http://cgi.ebay.com/3-1-2-Red-LED-Digital-AMP-Panel-Meter-Shunt-AC-1000-A_W0QQitemZ270159415056QQihZ017QQcategoryZ73158QQrdZ1QQssPageNameZWD1VQQcmdZViewItem

Rich in Va

----- Original Message -----
From: "torich" <[email protected]>
To: <[email protected]>; "Electric Vehicle Discussion List"
<[email protected]>
Sent: Friday, November 02, 2007 1:31 AM
Subject: Re: [EVDL] What the [email protected]#$!!


> check this out it may help
>
> http://www.allaboutcircuits.com/vol_1/chpt_8/4.html
>
> Rich in Va
>
>
> ----- Original Message -----
> From: "Peter VanDerWal" <[email protected]>
> To: "Electric Vehicle Discussion List" <[email protected]>
> Sent: Friday, November 02, 2007 12:50 AM
> Subject: Re: [EVDL] What the [email protected]#$!!
>
>
>>
>>>
>>> Ummm I'm confused now. My Electrical mind is a little retro grade, but
>>> isn't a meter Shunt supposed to go accross the two terminals of a volt
>>> meter, adjusted to the voltage measured? And an amp meter has a preset
>>> one
>>> inthe same place (internal ususlly) measured to the sensitivty of the
>>> meter?
>>>
>>> Both shunts are very low ohms?
>>
>> Umm, huh?
>>
>> Assuming we are talking about simple analog moving coil meters...
>>
>> A typical meter movement needs 50mv to move full scale.
>> For an Amp meter, the shunt is select to produce 50mv when a given
>> current
>> flows through it (ohms law).
>> Where the shunt is located in a series circuit is irrelevant because the
>> current is the same everywhere so the current flowing through the shunt's
>> resistance will have the same voltage drop anywhere in the circuit.
>>
>> For a Volt meter you typically use a resistor divider network so that
>> 50mv
>> flows through the meter when a given voltage is across the network.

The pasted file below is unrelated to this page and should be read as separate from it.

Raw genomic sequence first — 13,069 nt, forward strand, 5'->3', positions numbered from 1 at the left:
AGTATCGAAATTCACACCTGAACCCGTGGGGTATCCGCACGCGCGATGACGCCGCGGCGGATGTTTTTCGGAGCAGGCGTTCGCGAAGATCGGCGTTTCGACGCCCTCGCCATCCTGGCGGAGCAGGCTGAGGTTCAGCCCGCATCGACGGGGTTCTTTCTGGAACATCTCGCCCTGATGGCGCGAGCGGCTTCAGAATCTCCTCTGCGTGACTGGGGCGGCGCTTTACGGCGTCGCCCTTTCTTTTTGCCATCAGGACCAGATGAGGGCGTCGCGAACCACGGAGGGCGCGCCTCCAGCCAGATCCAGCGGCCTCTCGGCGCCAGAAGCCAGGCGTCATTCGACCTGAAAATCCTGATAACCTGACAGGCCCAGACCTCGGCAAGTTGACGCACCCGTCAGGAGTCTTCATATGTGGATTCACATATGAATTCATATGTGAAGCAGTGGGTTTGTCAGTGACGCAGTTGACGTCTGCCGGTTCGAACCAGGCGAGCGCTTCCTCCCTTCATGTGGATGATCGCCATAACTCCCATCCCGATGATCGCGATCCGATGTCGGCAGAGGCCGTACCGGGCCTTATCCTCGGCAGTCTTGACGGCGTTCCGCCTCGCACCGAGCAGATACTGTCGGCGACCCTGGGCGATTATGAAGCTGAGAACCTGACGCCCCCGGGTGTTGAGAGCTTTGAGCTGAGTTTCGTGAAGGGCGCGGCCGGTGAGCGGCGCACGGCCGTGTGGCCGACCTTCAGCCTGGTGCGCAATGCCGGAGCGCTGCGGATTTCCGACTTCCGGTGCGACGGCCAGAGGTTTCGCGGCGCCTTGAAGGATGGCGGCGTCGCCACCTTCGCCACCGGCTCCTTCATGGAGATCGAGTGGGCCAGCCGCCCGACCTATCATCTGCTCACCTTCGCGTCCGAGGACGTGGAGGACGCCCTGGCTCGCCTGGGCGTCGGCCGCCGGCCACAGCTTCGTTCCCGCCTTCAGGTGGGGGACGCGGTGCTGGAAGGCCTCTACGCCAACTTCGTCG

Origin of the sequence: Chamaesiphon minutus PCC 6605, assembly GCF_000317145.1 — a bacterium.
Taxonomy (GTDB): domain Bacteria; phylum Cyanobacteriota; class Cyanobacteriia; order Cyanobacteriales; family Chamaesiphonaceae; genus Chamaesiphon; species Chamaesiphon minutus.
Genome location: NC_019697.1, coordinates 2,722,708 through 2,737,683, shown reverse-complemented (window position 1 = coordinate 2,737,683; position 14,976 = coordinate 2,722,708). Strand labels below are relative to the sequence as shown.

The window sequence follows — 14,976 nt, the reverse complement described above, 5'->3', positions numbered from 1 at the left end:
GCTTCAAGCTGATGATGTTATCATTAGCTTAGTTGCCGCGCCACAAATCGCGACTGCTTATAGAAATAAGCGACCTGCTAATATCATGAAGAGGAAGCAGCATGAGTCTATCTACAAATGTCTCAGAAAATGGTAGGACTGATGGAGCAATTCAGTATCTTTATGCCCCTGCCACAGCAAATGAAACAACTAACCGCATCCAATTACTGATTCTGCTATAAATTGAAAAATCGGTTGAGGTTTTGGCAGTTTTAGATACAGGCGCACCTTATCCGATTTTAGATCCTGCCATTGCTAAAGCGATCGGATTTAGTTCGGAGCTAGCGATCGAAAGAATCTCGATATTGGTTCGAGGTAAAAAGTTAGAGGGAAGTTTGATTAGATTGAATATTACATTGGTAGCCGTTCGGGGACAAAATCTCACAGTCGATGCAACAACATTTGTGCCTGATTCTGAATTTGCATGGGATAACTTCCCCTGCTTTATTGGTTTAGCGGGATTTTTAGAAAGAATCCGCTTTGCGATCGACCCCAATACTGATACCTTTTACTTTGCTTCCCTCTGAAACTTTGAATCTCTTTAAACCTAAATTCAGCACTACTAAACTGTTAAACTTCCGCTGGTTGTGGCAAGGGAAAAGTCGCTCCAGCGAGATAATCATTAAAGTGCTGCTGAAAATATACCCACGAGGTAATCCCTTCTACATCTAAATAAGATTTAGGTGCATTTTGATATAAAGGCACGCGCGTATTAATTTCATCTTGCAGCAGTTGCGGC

>> The location of the connections HAVE to be at where you want to measure
>> the voltage.
>> If you want to measure battery voltage, then the leads must be on each
>> end
>> of the battery pack.
>> If you put a voltmeter's leads on either side of your shunt, then all
>> you'll read is 50mv at max current.
>>
>> If you are using an E-meter (or similar multifunction meter), it has
>> specific requirements on connection locations. The e-meter makes
>> electrical connections between shunt and and battery negative and if the
>> two points are at different voltage levels (i.e the shunt isn't where it
>> needs to be) then you can short out something (normally the e-meter)
>>
>> _______________________________________________
>> For subscription options, see
>> http://lists.sjsu.edu/mailman/listinfo/ev
>>
>>
>> --
>> No virus found in this incoming message.
>> Checked by AVG Free Edition.
>> Version: 7.5.503 / Virus Database: 269.15.17/1103 - Release Date:
>> 11/1/2007 6:01 AM
>>
>>
>
> _______________________________________________
> For subscription options, see
> http://lists.sjsu.edu/mailman/listinfo/ev
>
>
> --
> No virus found in this incoming message.
> Checked by AVG Free Edition.
> Version: 7.5.503 / Virus Database: 269.15.17/1103 - Release Date:
> 11/1/2007 6:01 AM
>

_______________________________________________
For subscription options, see
http://lists.sjsu.edu/mailman/listinfo/ev